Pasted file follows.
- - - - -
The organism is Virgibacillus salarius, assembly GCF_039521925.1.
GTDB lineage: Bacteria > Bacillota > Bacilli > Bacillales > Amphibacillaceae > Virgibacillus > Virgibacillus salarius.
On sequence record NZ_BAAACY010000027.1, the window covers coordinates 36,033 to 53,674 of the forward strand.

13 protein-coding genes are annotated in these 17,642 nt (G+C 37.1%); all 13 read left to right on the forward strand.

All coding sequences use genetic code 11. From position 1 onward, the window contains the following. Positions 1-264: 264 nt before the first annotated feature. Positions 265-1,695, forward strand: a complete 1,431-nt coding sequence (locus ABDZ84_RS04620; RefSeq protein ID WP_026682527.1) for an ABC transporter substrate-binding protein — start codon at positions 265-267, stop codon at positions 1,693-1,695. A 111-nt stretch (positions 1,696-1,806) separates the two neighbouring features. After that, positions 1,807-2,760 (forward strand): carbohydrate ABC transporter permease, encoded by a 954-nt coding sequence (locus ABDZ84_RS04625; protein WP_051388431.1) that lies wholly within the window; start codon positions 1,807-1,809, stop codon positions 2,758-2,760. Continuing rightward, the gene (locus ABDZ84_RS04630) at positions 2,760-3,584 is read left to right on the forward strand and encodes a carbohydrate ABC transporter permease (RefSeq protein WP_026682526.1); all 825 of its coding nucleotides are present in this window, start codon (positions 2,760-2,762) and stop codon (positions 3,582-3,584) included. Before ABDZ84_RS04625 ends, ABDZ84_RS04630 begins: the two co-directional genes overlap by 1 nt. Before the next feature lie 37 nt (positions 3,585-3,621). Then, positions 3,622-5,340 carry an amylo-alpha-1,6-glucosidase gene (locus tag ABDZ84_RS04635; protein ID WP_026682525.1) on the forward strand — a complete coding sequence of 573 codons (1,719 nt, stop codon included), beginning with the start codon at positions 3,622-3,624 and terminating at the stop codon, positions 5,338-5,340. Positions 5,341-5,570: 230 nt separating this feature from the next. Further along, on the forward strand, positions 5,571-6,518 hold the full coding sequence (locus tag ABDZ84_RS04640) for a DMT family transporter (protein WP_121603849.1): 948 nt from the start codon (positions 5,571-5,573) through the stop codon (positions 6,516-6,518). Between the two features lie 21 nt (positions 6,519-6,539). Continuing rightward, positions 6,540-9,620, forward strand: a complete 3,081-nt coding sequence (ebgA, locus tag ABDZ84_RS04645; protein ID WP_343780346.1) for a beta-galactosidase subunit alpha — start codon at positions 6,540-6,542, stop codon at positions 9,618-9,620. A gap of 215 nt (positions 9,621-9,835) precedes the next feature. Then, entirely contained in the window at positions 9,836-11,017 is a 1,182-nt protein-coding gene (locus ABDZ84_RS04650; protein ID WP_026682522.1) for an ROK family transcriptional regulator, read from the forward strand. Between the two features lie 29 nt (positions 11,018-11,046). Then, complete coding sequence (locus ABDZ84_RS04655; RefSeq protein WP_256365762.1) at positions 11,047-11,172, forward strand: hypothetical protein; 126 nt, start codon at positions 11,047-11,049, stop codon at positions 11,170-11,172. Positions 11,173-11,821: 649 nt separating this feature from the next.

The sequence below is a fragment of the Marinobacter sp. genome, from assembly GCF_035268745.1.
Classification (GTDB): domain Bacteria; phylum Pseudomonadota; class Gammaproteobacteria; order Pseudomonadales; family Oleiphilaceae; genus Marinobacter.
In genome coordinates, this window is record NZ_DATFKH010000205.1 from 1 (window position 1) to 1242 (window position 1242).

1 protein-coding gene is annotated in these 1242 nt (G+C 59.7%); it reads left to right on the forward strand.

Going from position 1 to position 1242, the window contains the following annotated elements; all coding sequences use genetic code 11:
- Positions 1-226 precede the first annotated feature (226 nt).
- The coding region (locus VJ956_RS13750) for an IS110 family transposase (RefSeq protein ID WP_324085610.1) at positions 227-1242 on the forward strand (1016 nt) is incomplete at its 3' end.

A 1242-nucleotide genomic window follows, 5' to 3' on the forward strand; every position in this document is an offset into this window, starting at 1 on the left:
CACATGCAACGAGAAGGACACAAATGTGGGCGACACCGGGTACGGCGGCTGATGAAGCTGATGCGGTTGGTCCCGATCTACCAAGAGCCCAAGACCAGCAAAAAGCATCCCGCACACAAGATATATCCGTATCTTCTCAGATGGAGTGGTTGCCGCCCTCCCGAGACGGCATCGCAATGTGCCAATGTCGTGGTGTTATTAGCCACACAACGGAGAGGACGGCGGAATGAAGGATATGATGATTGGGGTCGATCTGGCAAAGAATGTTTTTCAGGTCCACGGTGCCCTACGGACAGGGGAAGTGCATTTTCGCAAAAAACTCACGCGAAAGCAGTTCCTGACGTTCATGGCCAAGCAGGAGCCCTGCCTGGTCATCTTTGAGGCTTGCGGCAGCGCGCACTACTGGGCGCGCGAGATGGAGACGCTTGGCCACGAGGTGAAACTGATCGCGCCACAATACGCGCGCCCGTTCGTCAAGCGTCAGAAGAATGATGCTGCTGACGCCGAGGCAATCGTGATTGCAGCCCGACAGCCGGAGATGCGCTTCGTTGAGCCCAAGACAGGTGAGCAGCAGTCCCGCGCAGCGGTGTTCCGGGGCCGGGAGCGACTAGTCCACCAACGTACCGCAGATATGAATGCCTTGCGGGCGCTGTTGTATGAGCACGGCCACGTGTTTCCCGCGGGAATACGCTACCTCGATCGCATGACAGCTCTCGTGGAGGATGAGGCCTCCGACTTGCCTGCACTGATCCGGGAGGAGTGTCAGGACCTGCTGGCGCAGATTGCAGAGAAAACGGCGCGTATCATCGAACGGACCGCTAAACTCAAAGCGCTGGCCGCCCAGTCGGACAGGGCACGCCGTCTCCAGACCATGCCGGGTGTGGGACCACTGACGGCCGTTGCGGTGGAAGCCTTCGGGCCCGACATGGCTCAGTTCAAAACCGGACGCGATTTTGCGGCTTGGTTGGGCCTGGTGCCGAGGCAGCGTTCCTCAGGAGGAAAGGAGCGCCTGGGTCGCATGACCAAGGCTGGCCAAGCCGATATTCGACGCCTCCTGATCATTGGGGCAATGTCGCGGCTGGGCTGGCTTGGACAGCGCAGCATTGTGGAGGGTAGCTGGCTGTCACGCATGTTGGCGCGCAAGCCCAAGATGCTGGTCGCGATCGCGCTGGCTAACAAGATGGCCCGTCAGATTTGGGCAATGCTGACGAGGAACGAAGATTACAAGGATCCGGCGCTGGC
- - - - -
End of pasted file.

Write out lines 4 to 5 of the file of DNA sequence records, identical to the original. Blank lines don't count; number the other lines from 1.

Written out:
13 protein-coding genes are annotated in these 17,642 nt (G+C 37.1%); all 13 read left to right on the forward strand.

All coding sequences use genetic code 11. From position 1 onward, the window contains the following. Positions 1-264: 264 nt before the first annotated feature. Positions 265-1,695, forward strand: a complete 1,431-nt coding sequence (locus ABDZ84_RS04620; RefSeq protein ID WP_026682527.1) for an ABC transporter substrate-binding protein — start codon at positions 265-267, stop codon at positions 1,693-1,695. A 111-nt stretch (positions 1,696-1,806) separates the two neighbouring features. After that, positions 1,807-2,760 (forward strand): carbohydrate ABC transporter permease, encoded by a 954-nt coding sequence (locus ABDZ84_RS04625; protein WP_051388431.1) that lies wholly within the window; start codon positions 1,807-1,809, stop codon positions 2,758-2,760. Continuing rightward, the gene (locus ABDZ84_RS04630) at positions 2,760-3,584 is read left to right on the forward strand and encodes a carbohydrate ABC transporter permease (RefSeq protein WP_026682526.1); all 825 of its coding nucleotides are present in this window, start codon (positions 2,760-2,762) and stop codon (positions 3,582-3,584) included. Before ABDZ84_RS04625 ends, ABDZ84_RS04630 begins: the two co-directional genes overlap by 1 nt. Before the next feature lie 37 nt (positions 3,585-3,621). Then, positions 3,622-5,340 carry an amylo-alpha-1,6-glucosidase gene (locus tag ABDZ84_RS04635; protein ID WP_026682525.1) on the forward strand — a complete coding sequence of 573 codons (1,719 nt, stop codon included), beginning with the start codon at positions 3,622-3,624 and terminating at the stop codon, positions 5,338-5,340. Positions 5,341-5,570: 230 nt separating this feature from the next. Further along, on the forward strand, positions 5,571-6,518 hold the full coding sequence (locus tag ABDZ84_RS04640) for a DMT family transporter (protein WP_121603849.1): 948 nt from the start codon (positions 5,571-5,573) through the stop codon (positions 6,516-6,518). Between the two features lie 21 nt (positions 6,519-6,539). Continuing rightward, positions 6,540-9,620, forward strand: a complete 3,081-nt coding sequence (ebgA, locus tag ABDZ84_RS04645; protein ID WP_343780346.1) for a beta-galactosidase subunit alpha — start codon at positions 6,540-6,542, stop codon at positions 9,618-9,620. A gap of 215 nt (positions 9,621-9,835) precedes the next feature. Then, entirely contained in the window at positions 9,836-11,017 is a 1,182-nt protein-coding gene (locus ABDZ84_RS04650; protein ID WP_026682522.1) for an ROK family transcriptional regulator, read from the forward strand. Between the two features lie 29 nt (positions 11,018-11,046). Then, complete coding sequence (locus ABDZ84_RS04655; RefSeq protein WP_256365762.1) at positions 11,047-11,172, forward strand: hypothetical protein; 126 nt, start codon at positions 11,047-11,049, stop codon at positions 11,170-11,172. Positions 11,173-11,821: 649 nt separating this feature from the next.